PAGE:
At a meeting of the joint parliamentary committees on Wednesday to discuss a draft law for the parliamentary elections, representatives of the Free Patriotic Movement and the Lebanese Forces party voiced their objections, claiming the project presented by the Berri parliamentary bloc “fuels the political, sectarian and doctrinal divide because it is based on the idea that Lebanon is one electoral constituency.”
Lebanese Forces MP George Adwan said that “what is being discussed today is a change in the political system, not just an electoral law.”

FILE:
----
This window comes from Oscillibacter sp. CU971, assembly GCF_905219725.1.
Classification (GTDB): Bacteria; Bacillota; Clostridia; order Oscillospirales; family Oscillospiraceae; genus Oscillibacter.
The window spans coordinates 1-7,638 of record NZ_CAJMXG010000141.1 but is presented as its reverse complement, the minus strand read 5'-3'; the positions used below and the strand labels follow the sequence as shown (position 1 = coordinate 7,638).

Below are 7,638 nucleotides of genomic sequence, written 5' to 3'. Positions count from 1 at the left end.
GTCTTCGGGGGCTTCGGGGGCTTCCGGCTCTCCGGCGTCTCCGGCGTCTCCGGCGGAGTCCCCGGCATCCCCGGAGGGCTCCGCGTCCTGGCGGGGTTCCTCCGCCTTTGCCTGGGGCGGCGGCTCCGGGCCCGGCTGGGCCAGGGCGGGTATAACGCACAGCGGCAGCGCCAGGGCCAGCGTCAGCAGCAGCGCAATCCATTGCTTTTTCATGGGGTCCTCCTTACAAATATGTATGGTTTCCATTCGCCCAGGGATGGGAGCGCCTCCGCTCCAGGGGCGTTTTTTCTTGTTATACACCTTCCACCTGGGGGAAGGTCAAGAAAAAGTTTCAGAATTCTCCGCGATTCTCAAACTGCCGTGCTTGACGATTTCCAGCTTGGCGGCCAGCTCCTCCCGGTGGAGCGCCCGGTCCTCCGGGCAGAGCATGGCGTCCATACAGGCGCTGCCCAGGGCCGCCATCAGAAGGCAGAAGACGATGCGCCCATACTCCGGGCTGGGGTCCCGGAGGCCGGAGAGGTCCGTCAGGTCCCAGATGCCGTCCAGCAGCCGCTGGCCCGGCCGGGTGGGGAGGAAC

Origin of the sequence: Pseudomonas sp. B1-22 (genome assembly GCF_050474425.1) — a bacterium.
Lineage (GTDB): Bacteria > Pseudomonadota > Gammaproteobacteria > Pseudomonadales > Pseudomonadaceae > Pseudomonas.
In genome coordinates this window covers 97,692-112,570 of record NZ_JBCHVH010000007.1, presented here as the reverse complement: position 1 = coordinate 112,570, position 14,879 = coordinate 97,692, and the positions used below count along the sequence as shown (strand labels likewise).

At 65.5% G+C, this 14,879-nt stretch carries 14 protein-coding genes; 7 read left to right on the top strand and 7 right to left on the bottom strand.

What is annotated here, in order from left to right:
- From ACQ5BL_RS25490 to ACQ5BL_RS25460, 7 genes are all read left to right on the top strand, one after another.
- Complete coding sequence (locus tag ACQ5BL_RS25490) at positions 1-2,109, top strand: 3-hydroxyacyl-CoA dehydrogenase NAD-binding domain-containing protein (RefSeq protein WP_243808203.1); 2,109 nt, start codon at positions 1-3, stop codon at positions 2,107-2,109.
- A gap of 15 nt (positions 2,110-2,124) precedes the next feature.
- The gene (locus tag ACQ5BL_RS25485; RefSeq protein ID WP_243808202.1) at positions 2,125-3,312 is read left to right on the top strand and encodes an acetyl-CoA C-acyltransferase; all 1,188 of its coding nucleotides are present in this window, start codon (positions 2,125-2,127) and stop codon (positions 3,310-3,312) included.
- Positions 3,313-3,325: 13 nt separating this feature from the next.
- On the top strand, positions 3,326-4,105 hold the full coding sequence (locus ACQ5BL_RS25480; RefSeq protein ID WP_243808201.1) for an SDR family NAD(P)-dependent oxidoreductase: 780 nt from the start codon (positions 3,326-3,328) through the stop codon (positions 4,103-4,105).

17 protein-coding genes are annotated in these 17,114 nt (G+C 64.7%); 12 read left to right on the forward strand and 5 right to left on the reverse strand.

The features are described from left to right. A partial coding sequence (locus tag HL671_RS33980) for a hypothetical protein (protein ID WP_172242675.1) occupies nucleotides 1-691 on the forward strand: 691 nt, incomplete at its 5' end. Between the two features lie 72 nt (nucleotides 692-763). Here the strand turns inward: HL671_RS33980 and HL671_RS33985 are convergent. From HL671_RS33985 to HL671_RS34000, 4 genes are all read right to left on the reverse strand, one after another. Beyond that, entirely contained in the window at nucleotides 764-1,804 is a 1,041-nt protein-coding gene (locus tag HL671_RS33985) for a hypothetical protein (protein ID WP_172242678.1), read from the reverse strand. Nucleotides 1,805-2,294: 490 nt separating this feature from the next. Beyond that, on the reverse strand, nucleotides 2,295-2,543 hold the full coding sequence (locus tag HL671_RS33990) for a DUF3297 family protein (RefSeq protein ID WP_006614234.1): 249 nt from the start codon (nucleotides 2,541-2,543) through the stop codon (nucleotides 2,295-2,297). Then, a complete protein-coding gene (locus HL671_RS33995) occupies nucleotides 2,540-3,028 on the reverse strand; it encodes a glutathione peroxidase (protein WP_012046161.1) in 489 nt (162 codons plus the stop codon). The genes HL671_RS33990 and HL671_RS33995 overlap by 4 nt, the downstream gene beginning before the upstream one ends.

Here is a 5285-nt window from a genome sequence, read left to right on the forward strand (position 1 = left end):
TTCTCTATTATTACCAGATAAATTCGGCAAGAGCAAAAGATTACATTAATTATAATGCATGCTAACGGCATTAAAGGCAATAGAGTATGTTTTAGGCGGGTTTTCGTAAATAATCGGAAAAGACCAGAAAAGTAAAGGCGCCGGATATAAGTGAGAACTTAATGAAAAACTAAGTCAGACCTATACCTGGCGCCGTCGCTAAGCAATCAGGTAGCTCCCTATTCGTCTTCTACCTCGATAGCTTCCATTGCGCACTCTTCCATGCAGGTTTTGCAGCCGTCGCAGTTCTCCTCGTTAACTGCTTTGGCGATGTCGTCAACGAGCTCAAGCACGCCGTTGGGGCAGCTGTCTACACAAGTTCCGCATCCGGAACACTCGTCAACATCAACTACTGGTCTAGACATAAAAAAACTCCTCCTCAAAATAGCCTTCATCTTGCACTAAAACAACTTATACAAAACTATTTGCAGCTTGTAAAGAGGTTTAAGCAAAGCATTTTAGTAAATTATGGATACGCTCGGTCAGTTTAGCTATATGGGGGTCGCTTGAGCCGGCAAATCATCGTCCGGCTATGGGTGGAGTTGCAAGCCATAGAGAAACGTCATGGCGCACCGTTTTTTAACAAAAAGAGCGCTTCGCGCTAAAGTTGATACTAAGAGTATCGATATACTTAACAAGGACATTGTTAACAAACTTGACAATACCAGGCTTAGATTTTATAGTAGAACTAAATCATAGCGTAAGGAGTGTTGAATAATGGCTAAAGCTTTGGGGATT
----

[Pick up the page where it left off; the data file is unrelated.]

The Lebanese Parliament is due to hold a plenary session on Friday to discuss a letter sent by Aoun “to enable the state to conduct a forensic accounting audit of the Bank of Lebanon’s accounts.”
Alvarez & Marsal, which was carrying out a forensic audit of the central bank’s accounts, said last week it was halting the investigation because it was not being given the information needed to carry out the task.
The company’s decision came after the central bank invoked a banking secrecy law to prevent disclosure of information.
Aoun had insisted on the forensic audit “so that Lebanon is not seen as a rogue or failed state in the eyes of the international community.”
Families of the victims of the Aug. 4 Beirut port explosion staging a sit-in near the parliament building demanded “a decree equating our martyrs with the martyrs of the army.”
Bereaved mothers, some carrying pictures of children killed in the blast, accused former and current heads of state of being responsible for the explosion.